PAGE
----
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How to Treat Pitted Acne Scars

How to Treat Pitted Acne Scars How to Treat Pitted Acne Scars How to Treat Pitted Acne Scars


Severe acne can cause deep scars that are often referred to as pitted scars. These scars are indentations in the outer surfaces of your skin, and can give your skin a pebbly or uneven appearance. Unfortunately, pitted acne scars can't be treated through self-care measures at home. Your dermatologist can perform invasive and sometimes painful cosmetic procedures that can smooth out your skin and eliminate pitted acne scars.

Step 1

Schedule an appointment with your dermatologist to discuss your treatment options to minimize the appearance of pitted acne scars. Your doctor will examine you to determine that you're not in the midst of an active breakout before you begin treatment. Visual examination of your scars will help your doctor recommend an appropriate treatment for your condition.

Step 2

Treat pitted scars that are shallow or do not reach down as far into the skin, with chemical peels. A chemical peel is a minimally invasive procedure that doesn't require as much healing time as other scar revision treatments.

The American Academy of Dermatology--AAD--explains that chemicals, including trichloroacetic acid, are applied to your face to essentially burn off the top layer of skin where the scars appear. The fresh layer of skin underneath will appear smooth after healing. Recuperation time depends on the depth of the peel and can last up to two weeks. The depth of the peel varies according to the depth of your scars.

Step 3

Undergo laser treatments for deep acne scars. Also called scar revision, high concentrations of light are beamed at the pitted scars to resurface the skin and develop a smoother complexion. Studies reported in the February 2001 issue of "Dermatologic Surgery" show that 100 percent of patients studied showed positive results after several sessions of pulsed laser therapy, though the degree of healing varied.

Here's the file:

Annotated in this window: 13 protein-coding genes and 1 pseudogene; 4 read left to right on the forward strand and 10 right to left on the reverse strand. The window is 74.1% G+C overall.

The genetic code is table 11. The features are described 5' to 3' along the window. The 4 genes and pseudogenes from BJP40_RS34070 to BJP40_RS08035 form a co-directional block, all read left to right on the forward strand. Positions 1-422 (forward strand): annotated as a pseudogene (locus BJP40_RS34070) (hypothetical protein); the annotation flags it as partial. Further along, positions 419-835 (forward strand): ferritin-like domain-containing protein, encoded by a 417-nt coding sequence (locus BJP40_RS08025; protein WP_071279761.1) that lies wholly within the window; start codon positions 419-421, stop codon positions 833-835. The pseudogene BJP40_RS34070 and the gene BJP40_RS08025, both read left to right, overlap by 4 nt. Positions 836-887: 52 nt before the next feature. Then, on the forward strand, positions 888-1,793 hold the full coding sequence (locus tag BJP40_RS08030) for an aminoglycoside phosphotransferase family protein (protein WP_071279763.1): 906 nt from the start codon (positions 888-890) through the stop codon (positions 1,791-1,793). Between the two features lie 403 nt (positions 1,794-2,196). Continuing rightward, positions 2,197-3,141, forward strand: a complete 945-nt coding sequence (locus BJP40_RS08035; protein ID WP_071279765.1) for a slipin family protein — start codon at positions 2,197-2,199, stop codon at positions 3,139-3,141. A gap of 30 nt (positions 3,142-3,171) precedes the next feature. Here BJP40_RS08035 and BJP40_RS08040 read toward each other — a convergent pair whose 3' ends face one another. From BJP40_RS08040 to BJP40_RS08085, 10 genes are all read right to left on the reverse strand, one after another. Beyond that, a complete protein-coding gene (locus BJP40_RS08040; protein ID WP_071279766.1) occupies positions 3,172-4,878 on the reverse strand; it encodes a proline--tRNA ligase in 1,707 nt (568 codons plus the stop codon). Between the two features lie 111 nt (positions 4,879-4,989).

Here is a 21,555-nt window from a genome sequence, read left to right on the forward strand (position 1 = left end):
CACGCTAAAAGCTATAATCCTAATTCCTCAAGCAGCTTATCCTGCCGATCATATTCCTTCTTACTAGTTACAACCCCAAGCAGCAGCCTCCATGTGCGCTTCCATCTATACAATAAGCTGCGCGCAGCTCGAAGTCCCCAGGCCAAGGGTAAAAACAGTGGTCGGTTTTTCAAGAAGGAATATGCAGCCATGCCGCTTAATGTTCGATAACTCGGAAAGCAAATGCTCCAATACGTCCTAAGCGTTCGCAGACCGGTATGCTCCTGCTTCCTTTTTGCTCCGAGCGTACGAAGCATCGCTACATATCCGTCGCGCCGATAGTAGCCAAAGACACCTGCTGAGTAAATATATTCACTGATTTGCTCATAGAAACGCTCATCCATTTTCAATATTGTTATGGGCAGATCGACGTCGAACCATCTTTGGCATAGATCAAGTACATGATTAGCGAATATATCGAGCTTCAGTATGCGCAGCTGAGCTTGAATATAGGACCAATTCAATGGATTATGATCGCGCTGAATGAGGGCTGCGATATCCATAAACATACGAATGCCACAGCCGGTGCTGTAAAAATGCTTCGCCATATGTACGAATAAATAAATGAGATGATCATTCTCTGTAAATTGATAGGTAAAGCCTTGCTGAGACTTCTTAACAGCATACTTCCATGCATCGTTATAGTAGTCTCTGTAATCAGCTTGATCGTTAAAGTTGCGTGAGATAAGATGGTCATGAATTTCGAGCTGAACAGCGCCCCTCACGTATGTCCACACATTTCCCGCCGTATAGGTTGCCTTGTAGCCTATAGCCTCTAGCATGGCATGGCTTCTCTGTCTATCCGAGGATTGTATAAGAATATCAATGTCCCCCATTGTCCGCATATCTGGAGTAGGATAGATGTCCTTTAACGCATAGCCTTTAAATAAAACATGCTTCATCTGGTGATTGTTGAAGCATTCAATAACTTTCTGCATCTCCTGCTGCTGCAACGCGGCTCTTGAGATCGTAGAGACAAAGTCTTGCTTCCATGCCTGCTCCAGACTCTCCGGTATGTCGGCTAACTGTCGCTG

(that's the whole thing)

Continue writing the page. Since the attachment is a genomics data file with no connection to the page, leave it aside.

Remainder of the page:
Laser therapy can cause some discoloration, mainly redness, of the skin for up to three months after treatment. Laser treatments do not tend to cause infection or residual scarring when compared to more invasive methods.

Step 4

Get your pitted scars filled with collagen or other fillers for a temporary fix. The AAD explains that fillers are materials--collagen, fat and acids--that are injected into the area of the scar to raise it up to your epidermal level. When the scars are filled, your complexion appears smoother.

The type of material injected into your scars will determine how long the results will last; many people who have undergone filler treatments for scar revision or wrinkles need to repeat the treatment within months or years.

Step 5

Graft your healthy skin over your pitted scars in a procedure called a punch graft. Your surgeon will remove each pitted scar with a tool that resembles a hole punch and replaces the damaged skin with healthy skin that is taken from behind your ears. You'll still have scars from the grafts on your face, but they will be minor when compared to the deeper, crater-like acne scars.

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